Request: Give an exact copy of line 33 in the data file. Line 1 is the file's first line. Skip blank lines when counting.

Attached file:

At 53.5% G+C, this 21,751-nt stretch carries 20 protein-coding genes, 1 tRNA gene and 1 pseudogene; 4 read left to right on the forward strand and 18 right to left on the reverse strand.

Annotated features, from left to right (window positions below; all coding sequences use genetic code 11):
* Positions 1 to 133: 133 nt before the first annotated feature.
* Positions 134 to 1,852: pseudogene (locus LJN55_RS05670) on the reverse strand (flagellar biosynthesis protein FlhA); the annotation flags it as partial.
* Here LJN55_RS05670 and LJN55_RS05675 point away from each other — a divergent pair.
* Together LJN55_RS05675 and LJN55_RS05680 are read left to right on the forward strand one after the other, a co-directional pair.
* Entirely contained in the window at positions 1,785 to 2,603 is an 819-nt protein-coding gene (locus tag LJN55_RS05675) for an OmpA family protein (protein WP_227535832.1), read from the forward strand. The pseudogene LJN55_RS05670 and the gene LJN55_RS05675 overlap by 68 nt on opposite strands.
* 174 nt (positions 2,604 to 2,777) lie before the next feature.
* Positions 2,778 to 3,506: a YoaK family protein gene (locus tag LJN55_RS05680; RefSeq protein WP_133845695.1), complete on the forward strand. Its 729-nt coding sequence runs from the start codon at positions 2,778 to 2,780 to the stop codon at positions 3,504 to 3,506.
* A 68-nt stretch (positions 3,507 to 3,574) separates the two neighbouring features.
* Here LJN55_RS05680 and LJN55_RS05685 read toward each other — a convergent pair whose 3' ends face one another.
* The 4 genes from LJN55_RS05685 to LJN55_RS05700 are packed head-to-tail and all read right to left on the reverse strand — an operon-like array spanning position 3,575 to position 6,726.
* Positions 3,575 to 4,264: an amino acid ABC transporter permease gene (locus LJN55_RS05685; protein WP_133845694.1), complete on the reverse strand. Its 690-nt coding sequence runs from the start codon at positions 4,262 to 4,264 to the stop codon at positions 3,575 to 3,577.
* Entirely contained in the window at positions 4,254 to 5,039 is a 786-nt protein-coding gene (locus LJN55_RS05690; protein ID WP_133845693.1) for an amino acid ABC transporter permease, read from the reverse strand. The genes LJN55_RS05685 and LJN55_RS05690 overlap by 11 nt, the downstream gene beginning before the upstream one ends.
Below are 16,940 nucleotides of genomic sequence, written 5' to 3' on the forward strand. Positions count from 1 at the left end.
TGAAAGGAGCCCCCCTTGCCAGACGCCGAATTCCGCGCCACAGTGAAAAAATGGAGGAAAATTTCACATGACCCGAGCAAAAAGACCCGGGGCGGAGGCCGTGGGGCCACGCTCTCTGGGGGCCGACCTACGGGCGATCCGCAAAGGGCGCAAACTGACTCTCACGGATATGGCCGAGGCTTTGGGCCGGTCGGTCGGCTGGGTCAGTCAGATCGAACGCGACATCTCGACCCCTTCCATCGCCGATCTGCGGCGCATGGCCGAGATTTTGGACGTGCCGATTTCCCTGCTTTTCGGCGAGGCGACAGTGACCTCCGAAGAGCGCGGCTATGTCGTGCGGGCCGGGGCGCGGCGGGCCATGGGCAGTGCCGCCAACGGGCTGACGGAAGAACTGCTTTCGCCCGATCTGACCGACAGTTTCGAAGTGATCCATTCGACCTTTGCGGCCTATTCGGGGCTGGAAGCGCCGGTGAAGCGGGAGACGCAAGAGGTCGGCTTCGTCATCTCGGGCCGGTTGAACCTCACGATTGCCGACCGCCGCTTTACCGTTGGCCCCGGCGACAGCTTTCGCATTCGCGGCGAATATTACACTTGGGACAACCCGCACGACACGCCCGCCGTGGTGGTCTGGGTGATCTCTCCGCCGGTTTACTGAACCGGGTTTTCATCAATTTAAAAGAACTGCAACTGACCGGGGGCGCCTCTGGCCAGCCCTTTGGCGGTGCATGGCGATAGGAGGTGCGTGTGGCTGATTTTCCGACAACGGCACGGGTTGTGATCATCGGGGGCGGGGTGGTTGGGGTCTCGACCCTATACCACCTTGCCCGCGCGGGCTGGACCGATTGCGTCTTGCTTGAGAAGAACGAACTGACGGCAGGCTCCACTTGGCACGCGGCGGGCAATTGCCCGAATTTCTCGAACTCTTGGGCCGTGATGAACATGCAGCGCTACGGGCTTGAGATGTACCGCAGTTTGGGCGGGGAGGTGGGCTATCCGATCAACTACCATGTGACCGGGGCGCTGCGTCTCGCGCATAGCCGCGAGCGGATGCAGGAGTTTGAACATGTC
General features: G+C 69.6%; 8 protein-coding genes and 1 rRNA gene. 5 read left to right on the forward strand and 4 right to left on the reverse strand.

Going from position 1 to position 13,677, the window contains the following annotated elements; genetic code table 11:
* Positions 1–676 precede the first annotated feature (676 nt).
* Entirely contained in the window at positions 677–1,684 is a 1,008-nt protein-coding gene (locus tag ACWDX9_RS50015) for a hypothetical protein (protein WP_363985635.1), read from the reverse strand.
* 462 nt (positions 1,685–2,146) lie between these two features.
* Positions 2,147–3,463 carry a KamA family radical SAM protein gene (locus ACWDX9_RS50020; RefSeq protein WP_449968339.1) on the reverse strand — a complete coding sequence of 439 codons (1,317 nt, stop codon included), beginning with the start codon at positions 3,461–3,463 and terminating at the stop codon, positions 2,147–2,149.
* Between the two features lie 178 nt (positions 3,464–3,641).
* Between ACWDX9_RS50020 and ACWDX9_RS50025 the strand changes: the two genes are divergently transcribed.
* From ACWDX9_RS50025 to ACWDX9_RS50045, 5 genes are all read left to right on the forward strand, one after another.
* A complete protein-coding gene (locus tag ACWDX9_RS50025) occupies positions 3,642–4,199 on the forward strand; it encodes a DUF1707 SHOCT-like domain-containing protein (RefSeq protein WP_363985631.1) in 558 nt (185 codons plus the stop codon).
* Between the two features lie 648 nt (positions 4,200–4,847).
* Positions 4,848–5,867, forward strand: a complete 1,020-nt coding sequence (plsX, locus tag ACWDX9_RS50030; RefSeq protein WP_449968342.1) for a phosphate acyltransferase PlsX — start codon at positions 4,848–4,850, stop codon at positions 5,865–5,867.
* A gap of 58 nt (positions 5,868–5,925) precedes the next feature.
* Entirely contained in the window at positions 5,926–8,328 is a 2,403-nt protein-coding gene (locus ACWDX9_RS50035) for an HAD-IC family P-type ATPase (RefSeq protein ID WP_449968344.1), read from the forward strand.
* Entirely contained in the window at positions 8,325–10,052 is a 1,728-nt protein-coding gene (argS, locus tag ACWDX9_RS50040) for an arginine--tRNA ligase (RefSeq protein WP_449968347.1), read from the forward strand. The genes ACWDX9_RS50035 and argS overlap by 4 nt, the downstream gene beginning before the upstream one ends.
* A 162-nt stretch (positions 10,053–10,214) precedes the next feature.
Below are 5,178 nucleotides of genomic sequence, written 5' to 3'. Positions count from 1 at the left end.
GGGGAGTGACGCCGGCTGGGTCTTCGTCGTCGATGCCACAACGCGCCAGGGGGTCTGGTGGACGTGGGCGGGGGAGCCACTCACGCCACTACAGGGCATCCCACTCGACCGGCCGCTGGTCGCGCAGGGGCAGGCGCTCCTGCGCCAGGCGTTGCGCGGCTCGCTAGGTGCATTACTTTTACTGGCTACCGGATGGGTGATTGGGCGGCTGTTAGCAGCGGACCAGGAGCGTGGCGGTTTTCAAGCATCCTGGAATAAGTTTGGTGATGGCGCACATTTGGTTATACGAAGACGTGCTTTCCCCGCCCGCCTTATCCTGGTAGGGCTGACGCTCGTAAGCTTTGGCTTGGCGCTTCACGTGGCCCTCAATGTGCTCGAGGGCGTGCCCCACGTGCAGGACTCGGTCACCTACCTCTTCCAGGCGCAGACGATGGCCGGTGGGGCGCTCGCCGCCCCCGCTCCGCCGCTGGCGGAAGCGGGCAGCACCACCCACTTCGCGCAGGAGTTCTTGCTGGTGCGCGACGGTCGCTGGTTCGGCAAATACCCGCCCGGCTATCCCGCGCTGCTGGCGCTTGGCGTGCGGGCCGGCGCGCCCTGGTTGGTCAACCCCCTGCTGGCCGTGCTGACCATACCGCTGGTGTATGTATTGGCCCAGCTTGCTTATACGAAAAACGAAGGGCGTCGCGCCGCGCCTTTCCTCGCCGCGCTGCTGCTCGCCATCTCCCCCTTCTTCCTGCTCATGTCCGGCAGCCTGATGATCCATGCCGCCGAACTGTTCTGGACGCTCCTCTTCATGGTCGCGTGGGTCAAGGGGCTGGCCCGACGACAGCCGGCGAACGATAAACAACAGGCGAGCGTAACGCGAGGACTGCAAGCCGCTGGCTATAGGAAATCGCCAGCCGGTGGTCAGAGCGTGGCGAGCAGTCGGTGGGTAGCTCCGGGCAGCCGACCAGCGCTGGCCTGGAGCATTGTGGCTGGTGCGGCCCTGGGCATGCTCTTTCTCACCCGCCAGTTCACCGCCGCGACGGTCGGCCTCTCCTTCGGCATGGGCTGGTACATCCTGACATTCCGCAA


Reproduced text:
Below are 5,178 nucleotides of genomic sequence, written 5' to 3'. Positions count from 1 at the left end.